She shares with me another TED-talk worthy anecdote, “I asked her if I could take a picture to put in my presentations, and she came downstairs in her Chicago Sky t-shirt and brand new pair of Mary Janes.

I remember looking at her thinking how wonderful that a 9-year-old girl believes she can be a huge fan of sports, play multiple sports, and the notion of her favorite sports team and favorite Mary Janes was that there is nothing incongruous; that’s how life works.”

Laurel largely credits her niece’s perspective to the time she spends with the WNBA players in the locker room, adding, “They are multi-faceted young women.”

Laurel also brings her passion for women on industry level, as a female president of an organization, and awareness of the fact there are fewer women in her space at senior levels. “I embrace the opportunity and the honor of being at the forefront of opening an industry, and I hope there will be other women who follow. What’s really nice is that it's beginning to happen.”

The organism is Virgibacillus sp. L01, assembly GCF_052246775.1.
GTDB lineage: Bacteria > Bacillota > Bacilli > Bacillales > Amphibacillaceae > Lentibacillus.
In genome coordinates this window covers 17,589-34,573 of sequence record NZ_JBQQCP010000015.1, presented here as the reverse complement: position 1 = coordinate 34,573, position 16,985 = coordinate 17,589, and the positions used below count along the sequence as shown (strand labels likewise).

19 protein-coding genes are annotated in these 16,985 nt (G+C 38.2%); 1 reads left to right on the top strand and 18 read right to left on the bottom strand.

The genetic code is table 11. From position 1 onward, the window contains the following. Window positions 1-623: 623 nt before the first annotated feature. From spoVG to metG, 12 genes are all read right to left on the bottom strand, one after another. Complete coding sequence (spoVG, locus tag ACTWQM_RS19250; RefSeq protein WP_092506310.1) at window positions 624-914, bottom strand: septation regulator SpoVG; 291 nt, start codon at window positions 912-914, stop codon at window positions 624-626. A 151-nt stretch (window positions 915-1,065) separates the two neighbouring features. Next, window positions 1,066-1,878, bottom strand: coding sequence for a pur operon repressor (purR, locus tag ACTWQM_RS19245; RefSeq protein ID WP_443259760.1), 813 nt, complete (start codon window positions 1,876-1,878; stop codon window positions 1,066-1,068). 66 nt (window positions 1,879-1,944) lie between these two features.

In fact, for three out of the 12 teams, the ownership group includes women -- that’s one-quarter of the league.

Being President of the WNBA perfectly encapsulates Laurel’s innate devotion to women and thirst for broadening horizons and opening doors. “At the end of the day, when you follow your passion, more often than not, good things happen,” she profoundly states. It really seems as if Laurel were made for this empowering position.

Interestingly, she kind of was. Thanks largely in part to her parents’ strong upbringing in the midst of the Civil Rights Era.